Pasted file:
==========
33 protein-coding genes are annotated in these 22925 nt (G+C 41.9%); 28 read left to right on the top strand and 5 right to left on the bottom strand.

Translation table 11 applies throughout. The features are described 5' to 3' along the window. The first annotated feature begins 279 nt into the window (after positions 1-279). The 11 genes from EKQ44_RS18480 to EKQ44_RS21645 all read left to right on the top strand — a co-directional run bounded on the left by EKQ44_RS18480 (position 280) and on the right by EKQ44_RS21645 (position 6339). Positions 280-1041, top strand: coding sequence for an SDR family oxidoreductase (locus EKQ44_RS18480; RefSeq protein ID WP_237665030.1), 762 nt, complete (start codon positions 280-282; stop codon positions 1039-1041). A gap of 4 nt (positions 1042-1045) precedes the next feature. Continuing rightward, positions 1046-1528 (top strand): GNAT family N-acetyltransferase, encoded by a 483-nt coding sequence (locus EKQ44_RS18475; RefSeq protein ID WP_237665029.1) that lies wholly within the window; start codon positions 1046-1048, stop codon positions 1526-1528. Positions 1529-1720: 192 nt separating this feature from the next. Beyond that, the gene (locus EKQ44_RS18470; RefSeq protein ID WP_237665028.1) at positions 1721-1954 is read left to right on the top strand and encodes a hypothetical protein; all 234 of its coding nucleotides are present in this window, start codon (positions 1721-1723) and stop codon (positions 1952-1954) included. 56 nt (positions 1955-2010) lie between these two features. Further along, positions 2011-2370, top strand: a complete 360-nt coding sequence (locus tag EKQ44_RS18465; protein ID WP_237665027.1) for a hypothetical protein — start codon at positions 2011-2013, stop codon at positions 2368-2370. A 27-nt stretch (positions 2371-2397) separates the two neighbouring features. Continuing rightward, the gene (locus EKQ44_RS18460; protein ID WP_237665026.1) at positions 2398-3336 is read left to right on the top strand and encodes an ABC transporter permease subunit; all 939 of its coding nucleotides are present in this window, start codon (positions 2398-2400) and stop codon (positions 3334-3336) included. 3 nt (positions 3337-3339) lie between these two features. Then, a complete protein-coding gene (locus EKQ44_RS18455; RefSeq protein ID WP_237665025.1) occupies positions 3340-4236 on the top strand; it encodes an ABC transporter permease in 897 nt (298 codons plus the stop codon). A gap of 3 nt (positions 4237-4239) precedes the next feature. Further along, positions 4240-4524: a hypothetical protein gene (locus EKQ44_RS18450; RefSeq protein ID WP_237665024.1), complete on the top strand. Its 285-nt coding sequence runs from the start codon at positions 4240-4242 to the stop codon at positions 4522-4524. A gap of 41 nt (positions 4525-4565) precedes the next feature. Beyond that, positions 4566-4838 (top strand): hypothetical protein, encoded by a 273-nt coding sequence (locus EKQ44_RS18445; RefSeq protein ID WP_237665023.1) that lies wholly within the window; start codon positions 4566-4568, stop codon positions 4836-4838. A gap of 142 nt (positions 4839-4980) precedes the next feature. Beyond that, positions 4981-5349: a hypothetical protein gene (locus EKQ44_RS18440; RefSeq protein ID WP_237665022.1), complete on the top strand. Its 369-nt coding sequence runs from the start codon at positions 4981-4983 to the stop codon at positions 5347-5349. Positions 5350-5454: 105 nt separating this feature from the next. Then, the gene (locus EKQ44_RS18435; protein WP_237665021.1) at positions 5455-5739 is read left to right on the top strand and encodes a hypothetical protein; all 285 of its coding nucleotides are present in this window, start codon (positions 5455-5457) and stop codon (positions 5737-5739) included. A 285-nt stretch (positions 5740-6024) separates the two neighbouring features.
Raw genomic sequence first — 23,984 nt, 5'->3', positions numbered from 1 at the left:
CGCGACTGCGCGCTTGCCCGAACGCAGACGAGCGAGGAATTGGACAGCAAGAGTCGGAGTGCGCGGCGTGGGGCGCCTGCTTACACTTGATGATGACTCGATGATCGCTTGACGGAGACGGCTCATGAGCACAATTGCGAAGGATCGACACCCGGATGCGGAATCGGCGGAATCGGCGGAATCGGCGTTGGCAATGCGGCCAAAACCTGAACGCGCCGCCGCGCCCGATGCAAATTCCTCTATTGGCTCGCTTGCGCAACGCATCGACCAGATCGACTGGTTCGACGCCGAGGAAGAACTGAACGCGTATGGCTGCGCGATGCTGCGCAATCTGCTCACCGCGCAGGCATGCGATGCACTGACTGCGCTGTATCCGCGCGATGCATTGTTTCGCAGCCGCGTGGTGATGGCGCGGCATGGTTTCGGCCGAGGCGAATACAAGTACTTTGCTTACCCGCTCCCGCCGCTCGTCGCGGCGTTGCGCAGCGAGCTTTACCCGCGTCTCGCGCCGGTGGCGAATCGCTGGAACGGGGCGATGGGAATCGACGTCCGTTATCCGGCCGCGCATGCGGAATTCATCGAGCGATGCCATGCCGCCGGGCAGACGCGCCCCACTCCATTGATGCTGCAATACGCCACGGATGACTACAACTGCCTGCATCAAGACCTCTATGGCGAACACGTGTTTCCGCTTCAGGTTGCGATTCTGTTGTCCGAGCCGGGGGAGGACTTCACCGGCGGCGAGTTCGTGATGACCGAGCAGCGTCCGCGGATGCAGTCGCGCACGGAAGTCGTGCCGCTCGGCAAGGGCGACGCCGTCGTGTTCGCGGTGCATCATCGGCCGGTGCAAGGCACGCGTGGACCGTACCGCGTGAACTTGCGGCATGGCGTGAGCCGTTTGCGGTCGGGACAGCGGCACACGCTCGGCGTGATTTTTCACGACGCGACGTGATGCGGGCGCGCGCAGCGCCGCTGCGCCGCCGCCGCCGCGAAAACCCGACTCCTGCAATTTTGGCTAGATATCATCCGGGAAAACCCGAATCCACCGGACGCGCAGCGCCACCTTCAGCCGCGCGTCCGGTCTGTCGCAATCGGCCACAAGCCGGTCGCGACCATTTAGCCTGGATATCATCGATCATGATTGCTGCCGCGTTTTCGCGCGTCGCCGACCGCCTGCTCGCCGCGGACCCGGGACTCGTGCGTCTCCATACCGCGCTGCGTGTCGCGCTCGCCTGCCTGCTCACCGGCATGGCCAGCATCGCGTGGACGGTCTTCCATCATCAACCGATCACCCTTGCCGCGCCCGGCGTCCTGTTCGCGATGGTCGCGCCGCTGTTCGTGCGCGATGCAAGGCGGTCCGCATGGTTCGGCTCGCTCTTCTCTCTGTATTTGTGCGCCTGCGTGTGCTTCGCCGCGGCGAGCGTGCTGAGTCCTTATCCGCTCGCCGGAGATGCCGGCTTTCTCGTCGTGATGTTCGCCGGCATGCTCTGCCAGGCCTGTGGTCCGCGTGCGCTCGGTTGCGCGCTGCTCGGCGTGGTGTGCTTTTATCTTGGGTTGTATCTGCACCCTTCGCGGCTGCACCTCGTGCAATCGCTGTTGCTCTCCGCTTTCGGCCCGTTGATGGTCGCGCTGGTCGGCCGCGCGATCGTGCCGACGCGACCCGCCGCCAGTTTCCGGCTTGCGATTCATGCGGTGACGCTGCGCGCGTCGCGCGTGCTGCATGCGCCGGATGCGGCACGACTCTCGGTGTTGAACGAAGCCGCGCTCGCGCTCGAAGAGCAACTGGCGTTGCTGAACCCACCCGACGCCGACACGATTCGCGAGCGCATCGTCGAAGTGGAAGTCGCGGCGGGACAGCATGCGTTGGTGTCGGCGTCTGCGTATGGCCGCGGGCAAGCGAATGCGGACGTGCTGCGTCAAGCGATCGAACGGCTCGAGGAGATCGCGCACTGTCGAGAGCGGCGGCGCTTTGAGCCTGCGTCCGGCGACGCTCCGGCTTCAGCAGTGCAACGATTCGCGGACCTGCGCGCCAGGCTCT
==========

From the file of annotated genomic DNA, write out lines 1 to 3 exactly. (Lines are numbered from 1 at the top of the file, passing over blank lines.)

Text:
33 protein-coding genes are annotated in these 22925 nt (G+C 41.9%); 28 read left to right on the top strand and 5 right to left on the bottom strand.

Translation table 11 applies throughout. The features are described 5' to 3' along the window. The first annotated feature begins 279 nt into the window (after positions 1-279). The 11 genes from EKQ44_RS18480 to EKQ44_RS21645 all read left to right on the top strand — a co-directional run bounded on the left by EKQ44_RS18480 (position 280) and on the right by EKQ44_RS21645 (position 6339). Positions 280-1041, top strand: coding sequence for an SDR family oxidoreductase (locus EKQ44_RS18480; RefSeq protein ID WP_237665030.1), 762 nt, complete (start codon positions 280-282; stop codon positions 1039-1041). A gap of 4 nt (positions 1042-1045) precedes the next feature. Continuing rightward, positions 1046-1528 (top strand): GNAT family N-acetyltransferase, encoded by a 483-nt coding sequence (locus EKQ44_RS18475; RefSeq protein ID WP_237665029.1) that lies wholly within the window; start codon positions 1046-1048, stop codon positions 1526-1528. Positions 1529-1720: 192 nt separating this feature from the next. Beyond that, the gene (locus EKQ44_RS18470; RefSeq protein ID WP_237665028.1) at positions 1721-1954 is read left to right on the top strand and encodes a hypothetical protein; all 234 of its coding nucleotides are present in this window, start codon (positions 1721-1723) and stop codon (positions 1952-1954) included. 56 nt (positions 1955-2010) lie between these two features. Further along, positions 2011-2370, top strand: a complete 360-nt coding sequence (locus tag EKQ44_RS18465; protein ID WP_237665027.1) for a hypothetical protein — start codon at positions 2011-2013, stop codon at positions 2368-2370. A 27-nt stretch (positions 2371-2397) separates the two neighbouring features. Continuing rightward, the gene (locus EKQ44_RS18460; protein ID WP_237665026.1) at positions 2398-3336 is read left to right on the top strand and encodes an ABC transporter permease subunit; all 939 of its coding nucleotides are present in this window, start codon (positions 2398-2400) and stop codon (positions 3334-3336) included. 3 nt (positions 3337-3339) lie between these two features. Then, a complete protein-coding gene (locus EKQ44_RS18455; RefSeq protein ID WP_237665025.1) occupies positions 3340-4236 on the top strand; it encodes an ABC transporter permease in 897 nt (298 codons plus the stop codon). A gap of 3 nt (positions 4237-4239) precedes the next feature. Further along, positions 4240-4524: a hypothetical protein gene (locus EKQ44_RS18450; RefSeq protein ID WP_237665024.1), complete on the top strand. Its 285-nt coding sequence runs from the start codon at positions 4240-4242 to the stop codon at positions 4522-4524. A gap of 41 nt (positions 4525-4565) precedes the next feature. Beyond that, positions 4566-4838 (top strand): hypothetical protein, encoded by a 273-nt coding sequence (locus EKQ44_RS18445; RefSeq protein ID WP_237665023.1) that lies wholly within the window; start codon positions 4566-4568, stop codon positions 4836-4838. A gap of 142 nt (positions 4839-4980) precedes the next feature. Beyond that, positions 4981-5349: a hypothetical protein gene (locus EKQ44_RS18440; RefSeq protein ID WP_237665022.1), complete on the top strand. Its 369-nt coding sequence runs from the start codon at positions 4981-4983 to the stop codon at positions 5347-5349. Positions 5350-5454: 105 nt separating this feature from the next. Then, the gene (locus EKQ44_RS18435; protein WP_237665021.1) at positions 5455-5739 is read left to right on the top strand and encodes a hypothetical protein; all 285 of its coding nucleotides are present in this window, start codon (positions 5455-5457) and stop codon (positions 5737-5739) included. A 285-nt stretch (positions 5740-6024) separates the two neighbouring features.
Raw genomic sequence first — 23,984 nt, 5'->3', positions numbered from 1 at the left: